Sure you can save a bunch of money playing a different game (and that would be my preference) but a bargain alternative isn't really a "game" unless you can find opponents.

This message was edited 1 time. Last update was at 2021/04/26 18:29:02


Chicago Skirmish Wargames club. Join us for some fast-play, indie gaming in the windy city.
http://chicagoskirmishwargames.com/blog/


My Project Log, mostly revolving around custom "Toybashed" terrain.
http://www.dakkadakka.com/dakkaforum/posts/list/651712.page

Visit the Chicago Valley Railroad!
https://chicagovalleyrailroad.blogspot.com 
   
Made in us
Courageous Space Marine Captain





SoCal

Alright. Seems I’ve not been privy to the full gaming experience. My perspective seems to be fairly outside the norm, then.

   
Made in us
VF-1S Valkyrie Squadron Commander





Mississippi

Another cost analysis

X-Wing (2.0)

$40 for base game (it does come with 2 TIES, 1 X-Wing)
$20 per additional model

For a max-sized TIE list (10 TIES, most you could field in single game, no upgrades) - $200; average list (3-5 ships) - $80 (Base set + 4 ships).

No need for paints, glue or other hobby supplies (unless you WANT to customize the ships)

This message was edited 1 time. Last update was at 2021/04/26 19:43:33


It never ends well 
   
Made in gb
Last Remaining Whole C'Tan






 Stormonu wrote:
Another cost analysis

X-Wing (2.0)

$40 for base game (it does come with 2 TIES, 1 X-Wing)
$20 per additional model

For a max-sized TIE list (10 TIES, most you could field in single game, no upgrades) - $200; average list (3-5 ships) - $80 (Base set + 4 ships).

No need for paints, glue or other hobby supplies (unless you WANT to customize the ships)


Genuinely, what’s the card chasing element like these days?

It was pretty dodgy in its first edition, as to get some cards, you had to buy a ship not in your chosen faction. I think they somewhat addressed that in 2nd Ed?

Fed up of Scalpers? But still want your Exclusives? Why not join us?

Pfizer vaccine administered 13:40pm 18 Feb 21. Still no second head. Second jab 13:35pm 6 May 2021. At the Masonic Hall. 
   
Made in gb
Longtime Dakkanaut




 Mad Doc Grotsnik wrote:
 Stormonu wrote:
Another cost analysis

X-Wing (2.0)

$40 for base game (it does come with 2 TIES, 1 X-Wing)
$20 per additional model

For a max-sized TIE list (10 TIES, most you could field in single game, no upgrades) - $200; average list (3-5 ships) - $80 (Base set + 4 ships).

No need for paints, glue or other hobby supplies (unless you WANT to customize the ships)


Genuinely, what’s the card chasing element like these days?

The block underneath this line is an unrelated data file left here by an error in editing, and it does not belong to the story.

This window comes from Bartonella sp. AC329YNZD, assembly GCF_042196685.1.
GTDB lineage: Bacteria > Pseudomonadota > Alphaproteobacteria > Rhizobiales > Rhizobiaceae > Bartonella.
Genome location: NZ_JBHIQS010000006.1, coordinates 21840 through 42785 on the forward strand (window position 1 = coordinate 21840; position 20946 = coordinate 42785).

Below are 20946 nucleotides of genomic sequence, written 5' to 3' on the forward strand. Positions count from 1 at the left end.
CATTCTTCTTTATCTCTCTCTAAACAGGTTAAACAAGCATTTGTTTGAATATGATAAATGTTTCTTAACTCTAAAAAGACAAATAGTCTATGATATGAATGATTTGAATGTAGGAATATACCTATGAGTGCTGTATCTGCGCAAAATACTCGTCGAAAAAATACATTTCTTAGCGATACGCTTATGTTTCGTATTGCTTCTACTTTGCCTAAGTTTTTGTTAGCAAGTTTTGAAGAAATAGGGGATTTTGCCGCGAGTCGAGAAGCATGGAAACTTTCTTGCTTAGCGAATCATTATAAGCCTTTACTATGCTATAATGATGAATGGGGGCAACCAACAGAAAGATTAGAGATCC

It was pretty dodgy in its first edition, as to get some cards, you had to buy a ship not in your chosen faction. I think they somewhat addressed that in 2nd Ed?


It's quite a bit better now. There's a general approach from FFG/AMG that you don't have to buy out of your faction to get any upgrade card available to you. Note, that doesn't mean you get it straight away as sometimes a new card is released in only one or two ships in a wave so you might have to wait until the next wave for it to be available in your faction's expansions. This is often mitigated by the fact that most people collect at least 2 factions as the costs are fairly cheap to do so. They've also done card-only packs of upgrades for bombs/missiles etc and pilots as well as introducing pseudo-starter kits for factions in the form of squadron packs (like the old aces boxes with 3 ships but with a bunch of useful generic cards for those without the starter box). It's not perfect but it's better than it was - no more Autothruster card masquerading as a Starviper miniature, for example.

One other factor to bear in mind, that also applies to many other games, is the pace of releases. X-Wing, Legion etc have much slower release schedules, averaging about 3-4 waves a year, which usually means fewer than 20 new "units". That means people don't feel overwhelmed with a massive release all at once and probably helps smooth out the financial commitment required if you're trying to "keep up". Contrast that with GW's approach where you'll sometimes get loads of new kits dumped at once, all at quite high prices, alongside having to pay for the new Codex. Even if there aren't lots of new kits the rules churn from GW often means a lot of the stuff you used to use is now not very good and the stuff you didn't use is now very good. Just take a look at the ups and downs of the Thunderfire Cannon and Aggressors for some good examples.